You may have heard of the debt ceiling recently – it’s a big topic in the U.S. right now. Let’s take a deep dive into what is going on.
Let’s start with a short answer:
Debt ceiling = debt limit
Explain that further?
The debt ceiling is the maximum amount of money the U.S. government can borrow to fulfill its financial obligations. The intention of the debt ceiling is to keep the federal government fiscally responsible by regulating spending, and to ensure Congress authorises further borrowing. When the debt ceiling is reached, Congress needs to raise it for the country to continue borrowing.
When a politician says they want to ‘lift or raise the debt ceiling’, they want to allow for additional borrowing, resulting in a higher level of allowed debt. When a politician says they want to ‘suspend the debt ceiling’, they are referring to having no limit for a temporary period of time.
It’s important to note that if the debt ceiling is lifted, the U.S. government is not allowed to authorise new spending, but only finance what is already approved.
Why is this in the news?
Congress needs to pass a funding plan by 30 September to prevent a government shutdown, and the U.S. is expected to hit the debt ceiling sometime in October.
This week, Congress is arguing whether to raise it or not. All Democrats want to increase the debt limit through legislation to pay for the borrowing that occurred under previous administrations of both parties. However, Republicans say they do not want to lift the debt ceiling, with Senate Minority Leader Mitch McConnell suggesting the Democrats should undertake the task on its own by reorganising their financial strategy.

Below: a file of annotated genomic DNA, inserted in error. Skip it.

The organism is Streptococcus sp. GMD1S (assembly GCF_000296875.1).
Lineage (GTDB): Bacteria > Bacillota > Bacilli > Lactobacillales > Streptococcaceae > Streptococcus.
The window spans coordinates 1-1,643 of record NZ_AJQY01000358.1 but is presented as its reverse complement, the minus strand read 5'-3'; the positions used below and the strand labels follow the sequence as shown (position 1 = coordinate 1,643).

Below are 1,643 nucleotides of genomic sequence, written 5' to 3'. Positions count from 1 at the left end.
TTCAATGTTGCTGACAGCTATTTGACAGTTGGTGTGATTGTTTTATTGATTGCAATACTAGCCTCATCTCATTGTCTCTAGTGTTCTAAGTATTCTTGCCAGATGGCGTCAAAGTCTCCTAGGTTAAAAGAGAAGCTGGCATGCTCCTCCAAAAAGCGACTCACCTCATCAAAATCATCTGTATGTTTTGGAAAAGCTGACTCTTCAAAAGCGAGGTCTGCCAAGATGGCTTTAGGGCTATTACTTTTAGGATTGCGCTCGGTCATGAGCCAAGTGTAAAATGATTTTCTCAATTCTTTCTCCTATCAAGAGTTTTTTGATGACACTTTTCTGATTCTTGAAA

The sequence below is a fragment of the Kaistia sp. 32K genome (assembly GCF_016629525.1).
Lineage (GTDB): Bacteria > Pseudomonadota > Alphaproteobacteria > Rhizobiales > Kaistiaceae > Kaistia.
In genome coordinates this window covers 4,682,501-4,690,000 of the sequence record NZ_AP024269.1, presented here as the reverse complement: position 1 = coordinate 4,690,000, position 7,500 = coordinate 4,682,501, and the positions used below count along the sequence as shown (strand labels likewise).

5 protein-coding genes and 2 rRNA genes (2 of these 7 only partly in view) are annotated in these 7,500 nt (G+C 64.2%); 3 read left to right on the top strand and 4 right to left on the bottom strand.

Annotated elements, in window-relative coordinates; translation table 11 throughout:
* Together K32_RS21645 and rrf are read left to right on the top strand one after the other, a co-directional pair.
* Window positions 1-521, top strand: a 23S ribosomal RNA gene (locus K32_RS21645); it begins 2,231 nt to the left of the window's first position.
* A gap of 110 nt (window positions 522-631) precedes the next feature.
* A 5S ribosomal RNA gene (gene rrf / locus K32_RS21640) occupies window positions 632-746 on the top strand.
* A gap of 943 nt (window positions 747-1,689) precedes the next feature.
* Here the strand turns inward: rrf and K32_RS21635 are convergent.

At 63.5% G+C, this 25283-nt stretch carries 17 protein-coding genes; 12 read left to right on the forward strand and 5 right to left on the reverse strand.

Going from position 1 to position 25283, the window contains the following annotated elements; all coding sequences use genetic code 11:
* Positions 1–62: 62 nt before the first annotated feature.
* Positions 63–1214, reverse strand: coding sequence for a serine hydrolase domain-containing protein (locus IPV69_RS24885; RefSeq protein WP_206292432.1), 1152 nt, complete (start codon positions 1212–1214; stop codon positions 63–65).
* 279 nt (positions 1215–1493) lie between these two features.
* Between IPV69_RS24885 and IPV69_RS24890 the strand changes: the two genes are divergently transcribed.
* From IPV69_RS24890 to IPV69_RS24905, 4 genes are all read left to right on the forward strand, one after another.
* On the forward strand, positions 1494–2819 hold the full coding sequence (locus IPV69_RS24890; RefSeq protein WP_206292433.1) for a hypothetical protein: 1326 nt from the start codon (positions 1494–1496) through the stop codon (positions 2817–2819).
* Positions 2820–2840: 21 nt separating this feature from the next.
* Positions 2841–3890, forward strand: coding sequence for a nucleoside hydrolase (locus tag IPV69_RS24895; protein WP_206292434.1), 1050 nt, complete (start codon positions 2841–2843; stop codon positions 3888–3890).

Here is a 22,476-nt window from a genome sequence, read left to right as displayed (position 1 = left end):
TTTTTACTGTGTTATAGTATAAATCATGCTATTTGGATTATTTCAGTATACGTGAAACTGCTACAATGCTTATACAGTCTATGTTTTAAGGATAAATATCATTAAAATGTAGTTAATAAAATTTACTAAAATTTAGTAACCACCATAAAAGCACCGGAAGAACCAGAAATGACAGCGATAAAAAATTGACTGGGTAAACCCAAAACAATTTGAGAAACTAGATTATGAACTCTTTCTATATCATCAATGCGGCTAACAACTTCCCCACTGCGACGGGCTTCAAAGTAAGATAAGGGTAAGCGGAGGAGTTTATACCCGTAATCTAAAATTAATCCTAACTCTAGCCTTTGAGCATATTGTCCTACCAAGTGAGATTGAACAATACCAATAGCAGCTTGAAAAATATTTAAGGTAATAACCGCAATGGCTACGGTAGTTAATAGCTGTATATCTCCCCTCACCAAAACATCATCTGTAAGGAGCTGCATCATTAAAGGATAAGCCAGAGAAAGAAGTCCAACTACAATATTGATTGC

What happens if the debt ceiling is not raised?
While the ramifications of the debt ceiling not being raised remain unclear, most people can agree that this is not an ideal situation. Ultimately, if the government cannot pay its bills due to the inability to borrow more money, payments like social security, veteran compensation, pension payments, food assistance and other benefits might all be affected. This is often referred to as a ‘government shutdown’ or ‘government blackout’. The last time there was a government shutdown because of the debt ceiling was in 2013 – and it came only two years after another shutdown in 2011.
There is also the possibility of the U.S. defaulting on its loans – but that’s a whole other explainer.
Does Australia have something similar?
Yes. Well, we used to. Former Prime Minister Kevin Rudd introduced a debt ceiling in 2007, and it was set at $75 billion. Over time, the debt ceiling was raised. By 2013, the Tony Abbot-led government repealed the debt ceiling completely.